New York-based advocacy group Human Rights Watch to release report accusing Yemeni government and Houthi rebels of conscripting children and killing civilians.
Sana'a and Shia militants face criticism over rights violations
NEW YORK // Human rights campaigners are preparing a report that will criticise the Yemeni government and Shia rebels for using child soldiers and failing to safeguard civilians during the latest fierce bout of fighting in the mountainous north. The New York-based advocacy group, Human Rights Watch, will call for probes into atrocities allegedly committed by government forces and the Houthi rebels, an alliance of tribesmen disgruntled by state neglect of the minority Zaidi Shia sect.
Following a mission to Yemen in October, the group's regional expert and researcher, Christoph Wilcke, has found evidence of what he describes as "extrajudicial killings" by Houthi fighters and civilians killed in attacks by Yemeni aircraft. They include an air strike that left more than 80 people dead in September, many of whom were civilian refugees, at Adi, outside the rebel-controlled town of Harf Sufyan, which later prompted United Nations calls for an investigation.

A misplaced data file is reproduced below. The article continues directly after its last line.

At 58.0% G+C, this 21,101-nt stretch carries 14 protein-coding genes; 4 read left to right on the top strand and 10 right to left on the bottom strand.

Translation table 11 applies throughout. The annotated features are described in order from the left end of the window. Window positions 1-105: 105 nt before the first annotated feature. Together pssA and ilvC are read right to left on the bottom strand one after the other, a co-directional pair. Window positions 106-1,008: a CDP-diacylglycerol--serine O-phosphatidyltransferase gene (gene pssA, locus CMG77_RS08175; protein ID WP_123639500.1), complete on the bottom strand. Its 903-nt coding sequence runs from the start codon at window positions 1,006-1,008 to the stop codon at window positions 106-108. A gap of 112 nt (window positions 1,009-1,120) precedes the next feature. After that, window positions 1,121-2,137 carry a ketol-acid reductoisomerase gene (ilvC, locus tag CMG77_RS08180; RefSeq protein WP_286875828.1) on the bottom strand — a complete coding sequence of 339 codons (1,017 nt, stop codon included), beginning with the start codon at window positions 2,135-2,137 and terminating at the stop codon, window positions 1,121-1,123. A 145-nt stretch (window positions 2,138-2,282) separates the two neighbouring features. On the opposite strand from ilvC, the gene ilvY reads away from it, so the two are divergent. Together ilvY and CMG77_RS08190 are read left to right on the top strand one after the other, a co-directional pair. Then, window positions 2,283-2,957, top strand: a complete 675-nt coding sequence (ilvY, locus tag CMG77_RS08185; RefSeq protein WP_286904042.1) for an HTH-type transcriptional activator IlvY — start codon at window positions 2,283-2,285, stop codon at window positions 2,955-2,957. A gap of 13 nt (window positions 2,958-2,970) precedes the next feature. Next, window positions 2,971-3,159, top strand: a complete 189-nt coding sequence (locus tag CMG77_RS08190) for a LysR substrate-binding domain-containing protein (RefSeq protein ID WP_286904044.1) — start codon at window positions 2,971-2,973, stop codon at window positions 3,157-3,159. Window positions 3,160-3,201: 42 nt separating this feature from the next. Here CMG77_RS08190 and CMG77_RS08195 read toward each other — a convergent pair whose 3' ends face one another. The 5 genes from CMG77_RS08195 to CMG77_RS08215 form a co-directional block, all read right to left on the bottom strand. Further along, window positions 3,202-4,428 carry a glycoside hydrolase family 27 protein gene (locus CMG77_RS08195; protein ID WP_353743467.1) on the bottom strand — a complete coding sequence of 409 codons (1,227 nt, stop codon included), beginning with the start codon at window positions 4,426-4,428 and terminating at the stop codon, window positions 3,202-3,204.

The group investigated government claims that the Houthis have enlisted about 3,000 child soldiers, finding evidence to accuse both sides of recruiting under-18s into their ranks. Poor birth records mean the age of many Yemenis is unclear, said Mr Wilcke. "When violations of the laws of war happen, the first thing to do is to open an investigation and hold those people to account," said Mr Wilcke. "Then we have to look at any policies that were in place that led to such violations."
Yemen's ambassador to the UN, Abdullah al Saidi, refuted the allegations, saying Yemeni forces only recruited adults, adding: "In war there are deaths of civilians. There is no such thing in this world as a clean war, even with precision weapons." @Email:firstname.lastname@example.org